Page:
Vigliotti: God’s Earth itself — Trump, conservatives and the environment

President Donald Trump made the right call to re-designate federal land in Utah. Opponents are contending that this is theft, par for conservatives and the environment, and will lead to environmental disaster. None of these claims is true.

The Antiquities Act of 1906 permits the president to issue a proclamation to protect items, structures and other objects of prehistoric, historic and scientific importance through control of the smallest possible area around the item of interest. Trump’s re-designation of land at Bears Ears and Grand Staircase-Escalante National Monuments maintains the land under government control: the important features of these lands remain strictly protected while the rest of it is now accessible to the public. Trump’s decision is not about land being stolen; but it is about land, in essence, being returned.


Some opponents have argued that this is a ploy by greedy, free-market advocates to expose the land purely for profit. In reality, it has not been given to oil companies or billionaire corporations that want to decimate it, but remains under federal control.

It is easy to make a leap in logic for some on the left — that to support free markets means supporting corporations who pummel the environment ruthlessly and without regard for anything except a profit margin. We conservatives support free markets, and yes, we conservatives support companies that employ thousands and responsibly produce things which benefit millions more — but we do not support reckless destruction.

Interestingly enough, sentiments among others on the left regarding conservatives and the land present a paradox. When it is convenient, conservatives are often branded “backwoods,” “uneducated,” “rednecks” and “hicks” among other demeaning terms for our love of agriculture, farmland, hunting, nature and seeking to live off the land. Now, they claim conservatives hate the environment. Those liberals cannot have it both ways: Either conservatives must care nothing for the land (as they say in the case of Trump and Utah), or are hopelessly wedded to the land like some sort of holdover landed aristocracy. Neither of these is true.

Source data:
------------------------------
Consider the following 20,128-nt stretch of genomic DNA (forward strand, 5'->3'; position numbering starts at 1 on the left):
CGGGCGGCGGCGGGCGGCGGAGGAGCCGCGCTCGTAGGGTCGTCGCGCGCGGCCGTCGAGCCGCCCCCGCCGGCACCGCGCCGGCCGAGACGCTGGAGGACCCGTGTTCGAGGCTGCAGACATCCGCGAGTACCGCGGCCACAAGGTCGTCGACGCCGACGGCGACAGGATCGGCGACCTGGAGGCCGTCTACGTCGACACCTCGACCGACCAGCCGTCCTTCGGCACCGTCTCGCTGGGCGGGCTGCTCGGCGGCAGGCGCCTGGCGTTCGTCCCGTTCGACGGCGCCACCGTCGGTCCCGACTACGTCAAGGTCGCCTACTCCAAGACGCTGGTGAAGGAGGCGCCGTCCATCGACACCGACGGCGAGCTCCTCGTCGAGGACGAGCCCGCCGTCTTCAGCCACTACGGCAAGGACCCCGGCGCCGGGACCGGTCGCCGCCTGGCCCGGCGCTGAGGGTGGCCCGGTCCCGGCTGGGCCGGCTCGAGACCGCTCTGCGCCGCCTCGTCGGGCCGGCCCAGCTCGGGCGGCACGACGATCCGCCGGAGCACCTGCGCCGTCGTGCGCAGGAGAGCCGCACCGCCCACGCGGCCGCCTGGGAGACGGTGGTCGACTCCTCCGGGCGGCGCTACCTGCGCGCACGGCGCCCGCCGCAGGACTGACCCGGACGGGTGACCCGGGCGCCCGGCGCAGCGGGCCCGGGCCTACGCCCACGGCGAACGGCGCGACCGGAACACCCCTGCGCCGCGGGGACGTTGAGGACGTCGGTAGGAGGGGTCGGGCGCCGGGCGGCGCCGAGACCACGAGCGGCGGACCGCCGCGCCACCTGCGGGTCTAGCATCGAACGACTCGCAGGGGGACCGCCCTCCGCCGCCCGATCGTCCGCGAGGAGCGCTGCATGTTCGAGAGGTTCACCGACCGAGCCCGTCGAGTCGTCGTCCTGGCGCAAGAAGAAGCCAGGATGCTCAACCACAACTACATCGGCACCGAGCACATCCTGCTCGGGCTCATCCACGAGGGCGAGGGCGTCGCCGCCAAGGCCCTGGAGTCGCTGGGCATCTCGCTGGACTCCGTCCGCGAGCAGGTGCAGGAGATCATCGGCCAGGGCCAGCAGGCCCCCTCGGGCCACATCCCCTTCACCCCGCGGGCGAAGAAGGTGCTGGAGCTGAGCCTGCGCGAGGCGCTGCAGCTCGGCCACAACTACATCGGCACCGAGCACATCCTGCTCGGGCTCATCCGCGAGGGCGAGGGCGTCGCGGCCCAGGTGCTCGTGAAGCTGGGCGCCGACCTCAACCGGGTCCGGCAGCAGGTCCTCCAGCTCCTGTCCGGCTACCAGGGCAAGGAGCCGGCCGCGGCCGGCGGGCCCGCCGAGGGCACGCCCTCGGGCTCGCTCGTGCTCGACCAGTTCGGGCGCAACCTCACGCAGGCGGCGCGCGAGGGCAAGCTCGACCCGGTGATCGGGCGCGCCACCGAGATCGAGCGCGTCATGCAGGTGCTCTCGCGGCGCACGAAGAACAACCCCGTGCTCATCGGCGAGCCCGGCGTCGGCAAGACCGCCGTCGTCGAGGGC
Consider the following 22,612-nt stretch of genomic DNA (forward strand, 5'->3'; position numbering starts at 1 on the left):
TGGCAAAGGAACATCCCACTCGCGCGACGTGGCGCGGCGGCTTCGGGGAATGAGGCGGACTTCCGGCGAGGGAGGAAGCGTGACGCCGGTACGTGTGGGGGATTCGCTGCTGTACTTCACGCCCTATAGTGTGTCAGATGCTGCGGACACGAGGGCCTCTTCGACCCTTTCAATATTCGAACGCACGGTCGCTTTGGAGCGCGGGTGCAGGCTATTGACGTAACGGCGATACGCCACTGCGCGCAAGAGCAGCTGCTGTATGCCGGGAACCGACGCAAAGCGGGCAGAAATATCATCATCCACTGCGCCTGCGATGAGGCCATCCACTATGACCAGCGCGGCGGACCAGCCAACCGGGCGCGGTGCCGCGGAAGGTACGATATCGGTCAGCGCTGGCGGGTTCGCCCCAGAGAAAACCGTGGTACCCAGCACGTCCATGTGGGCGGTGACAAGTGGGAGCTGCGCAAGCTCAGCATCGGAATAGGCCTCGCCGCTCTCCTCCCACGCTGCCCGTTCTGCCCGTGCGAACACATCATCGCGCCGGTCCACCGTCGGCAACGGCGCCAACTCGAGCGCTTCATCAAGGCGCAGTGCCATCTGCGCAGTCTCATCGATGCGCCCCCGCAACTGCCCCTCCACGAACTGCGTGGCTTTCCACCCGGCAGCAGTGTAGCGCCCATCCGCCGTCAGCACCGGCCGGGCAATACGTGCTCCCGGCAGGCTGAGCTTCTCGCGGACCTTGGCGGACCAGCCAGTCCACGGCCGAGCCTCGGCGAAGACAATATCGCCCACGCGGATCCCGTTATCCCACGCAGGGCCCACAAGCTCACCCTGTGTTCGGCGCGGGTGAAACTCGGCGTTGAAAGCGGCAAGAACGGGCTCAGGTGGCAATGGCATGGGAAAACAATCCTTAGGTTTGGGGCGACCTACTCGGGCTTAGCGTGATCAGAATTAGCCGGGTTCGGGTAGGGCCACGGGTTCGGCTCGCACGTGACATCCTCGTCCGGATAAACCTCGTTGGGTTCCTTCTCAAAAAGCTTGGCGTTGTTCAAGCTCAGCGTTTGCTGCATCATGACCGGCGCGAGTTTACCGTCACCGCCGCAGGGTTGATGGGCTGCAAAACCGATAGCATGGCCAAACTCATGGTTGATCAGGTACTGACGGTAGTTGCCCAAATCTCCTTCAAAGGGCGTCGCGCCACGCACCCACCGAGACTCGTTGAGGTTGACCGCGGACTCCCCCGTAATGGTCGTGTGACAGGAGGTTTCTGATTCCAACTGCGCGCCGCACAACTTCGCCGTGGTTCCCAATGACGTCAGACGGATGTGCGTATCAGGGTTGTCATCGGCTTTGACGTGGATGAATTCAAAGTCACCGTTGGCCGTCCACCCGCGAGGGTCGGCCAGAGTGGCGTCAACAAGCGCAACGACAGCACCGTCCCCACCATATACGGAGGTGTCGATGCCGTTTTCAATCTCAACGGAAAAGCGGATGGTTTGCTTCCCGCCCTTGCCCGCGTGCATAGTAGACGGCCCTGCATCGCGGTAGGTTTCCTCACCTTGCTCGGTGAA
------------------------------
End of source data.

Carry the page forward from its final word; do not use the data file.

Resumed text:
In his book “Grand Strategies,” Charles Hill notes that, historically, to live in accord with nature was Greek, while to subdue nature was Roman. I believe that, for Americans, the truth rests between these two. Conservatism has long recognized the Catholic position on the natural world: that we are stewards of God’s Earth, meant for use but not to abuse, and to tend and care for in the knowledge that our survival depends upon nature. Conservatives have a deep and abiding love and respect for the land, for nature, for the environment because we recognize its importance both as a value in itself, and as necessary for our survival as human beings and a nation. We recognize a great history in the land, a rootedness in home as philosophers like Roger Scruton have spoken about. And notice the important construction of the word “conservative” itself: by no accident, it includes “conserve” which means that we conservatives wish to hold onto that which is moral, best, necessary and crucial to our world and our culture. That includes the natural world.

Still, some opponents will contend that this re-designation is a ploy to exploit natural energy resources. The truth is that conservatives favor an all-of-the-above approach to energy as we Americans seek to revolutionize the industry and our modes of transportation. That includes rolling back some regulations and relying on fossil fuels at the moment until better, more cost-efficient energy sources come along. (Just as we do not want to harm nature, we do not want to harm humankind.) At the same time, energy-producing industries have improved their capacity for extraction, refinement and delivery of these products. Nothing is perfect, but the energy industry of 2017 is not what it was in 1977. No conservative, and no farmer, wants to see his or her land decimated by a strip mine — but the farmer does want safe harnessing and delivery of the fuel that will power his farm equipment to sow and harvest fields of crops. Likewise, Trump is not calling for drilling or mining in Bear Ears and Grand Staircase-Escalante.

Still, many on the left accuse many on the right of only wanting to damage the environment, saying that we have desecrated — and are still desecrating — a historically pure landscape with Trump’s move. In the book “1491: New Revelations of the Americas Before Columbus,” the idea that America was an untouched, immaculate landscape before the arrival of Europeans is deconstructed. Great cities of thousands of people, like Cahokia, were common, as were methods of land management such as burning great swaths of wilderness to improve hunting yields. The point here is not to make comparison justifications or to cast aspersions, but underscore the point that human beings have had a long, storied and complex relationship with the North American continent as we have sought to determine the best relationship between us and that which sustains us. Again, we conservatives see use of the land as an exercise in responsibility toward ourselves, our culture, our country and God’s Earth itself.

How to determine that relationship continues. Just as Trump has undone some of what then-President Barack Obama did with the Antiquities Act, so too may the next president undo what Trump has done. Executive activity often lasts only so long as a president is in power, or unless his successors agree with his actions. For a lasting solution to support responsible use and common-sense protection of the environment, a better framework needs to be implemented by Congress. Until then, at least, cattle can graze on, and the public can again visit certain lands previously restricted to them in Utah.